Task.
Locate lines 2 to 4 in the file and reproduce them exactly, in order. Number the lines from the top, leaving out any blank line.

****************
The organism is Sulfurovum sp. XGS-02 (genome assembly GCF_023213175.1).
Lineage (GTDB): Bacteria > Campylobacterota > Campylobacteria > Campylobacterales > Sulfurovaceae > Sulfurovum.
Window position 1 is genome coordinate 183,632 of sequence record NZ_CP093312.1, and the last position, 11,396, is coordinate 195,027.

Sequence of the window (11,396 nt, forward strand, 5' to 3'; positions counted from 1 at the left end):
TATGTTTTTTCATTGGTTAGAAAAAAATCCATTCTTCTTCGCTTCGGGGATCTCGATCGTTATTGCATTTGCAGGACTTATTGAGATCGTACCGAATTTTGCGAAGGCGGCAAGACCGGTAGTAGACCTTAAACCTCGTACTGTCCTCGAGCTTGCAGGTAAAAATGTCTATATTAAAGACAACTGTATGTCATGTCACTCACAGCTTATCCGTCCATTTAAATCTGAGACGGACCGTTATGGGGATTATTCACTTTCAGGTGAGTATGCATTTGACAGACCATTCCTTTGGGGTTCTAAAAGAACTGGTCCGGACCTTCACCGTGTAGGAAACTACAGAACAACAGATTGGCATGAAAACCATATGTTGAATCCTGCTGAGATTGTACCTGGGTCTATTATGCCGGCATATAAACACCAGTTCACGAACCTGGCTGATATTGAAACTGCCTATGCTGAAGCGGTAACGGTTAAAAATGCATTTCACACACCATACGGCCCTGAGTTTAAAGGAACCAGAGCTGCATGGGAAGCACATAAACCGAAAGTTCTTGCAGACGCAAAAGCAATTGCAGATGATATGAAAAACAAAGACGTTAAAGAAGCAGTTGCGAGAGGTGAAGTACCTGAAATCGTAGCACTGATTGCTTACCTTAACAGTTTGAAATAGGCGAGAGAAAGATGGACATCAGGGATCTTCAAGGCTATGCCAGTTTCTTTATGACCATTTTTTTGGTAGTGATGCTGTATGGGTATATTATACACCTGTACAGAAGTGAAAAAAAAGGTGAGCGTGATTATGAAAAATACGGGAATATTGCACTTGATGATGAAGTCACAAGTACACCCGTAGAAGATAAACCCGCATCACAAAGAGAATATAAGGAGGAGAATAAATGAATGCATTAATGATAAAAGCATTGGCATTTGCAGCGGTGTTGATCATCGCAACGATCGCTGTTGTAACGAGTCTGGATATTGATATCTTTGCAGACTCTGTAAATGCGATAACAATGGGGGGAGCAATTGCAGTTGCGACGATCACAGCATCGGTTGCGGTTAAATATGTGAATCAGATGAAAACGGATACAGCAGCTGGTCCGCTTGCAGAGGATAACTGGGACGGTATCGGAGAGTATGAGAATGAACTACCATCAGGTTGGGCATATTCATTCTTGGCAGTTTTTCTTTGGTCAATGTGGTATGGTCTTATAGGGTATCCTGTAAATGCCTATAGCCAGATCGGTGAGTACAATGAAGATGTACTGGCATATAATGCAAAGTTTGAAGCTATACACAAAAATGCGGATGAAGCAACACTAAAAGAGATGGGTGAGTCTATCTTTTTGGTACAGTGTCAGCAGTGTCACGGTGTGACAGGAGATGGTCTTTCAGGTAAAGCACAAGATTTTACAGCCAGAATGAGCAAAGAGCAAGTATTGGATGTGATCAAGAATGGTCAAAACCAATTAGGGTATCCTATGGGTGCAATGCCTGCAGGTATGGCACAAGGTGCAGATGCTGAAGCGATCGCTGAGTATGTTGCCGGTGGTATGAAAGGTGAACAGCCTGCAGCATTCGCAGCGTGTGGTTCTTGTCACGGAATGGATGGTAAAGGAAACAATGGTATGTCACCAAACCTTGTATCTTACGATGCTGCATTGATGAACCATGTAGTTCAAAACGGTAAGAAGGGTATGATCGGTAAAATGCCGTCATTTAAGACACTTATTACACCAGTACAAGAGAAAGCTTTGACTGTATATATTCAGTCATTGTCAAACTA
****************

Lineage (GTDB): Bacteria > Campylobacterota > Campylobacteria > Campylobacterales > Sulfurovaceae > Sulfurovum.
Window position 1 is genome coordinate 183,632 of sequence record NZ_CP093312.1, and the last position, 11,396, is coordinate 195,027.

Sequence of the window (11,396 nt, forward strand, 5' to 3'; positions counted from 1 at the left end):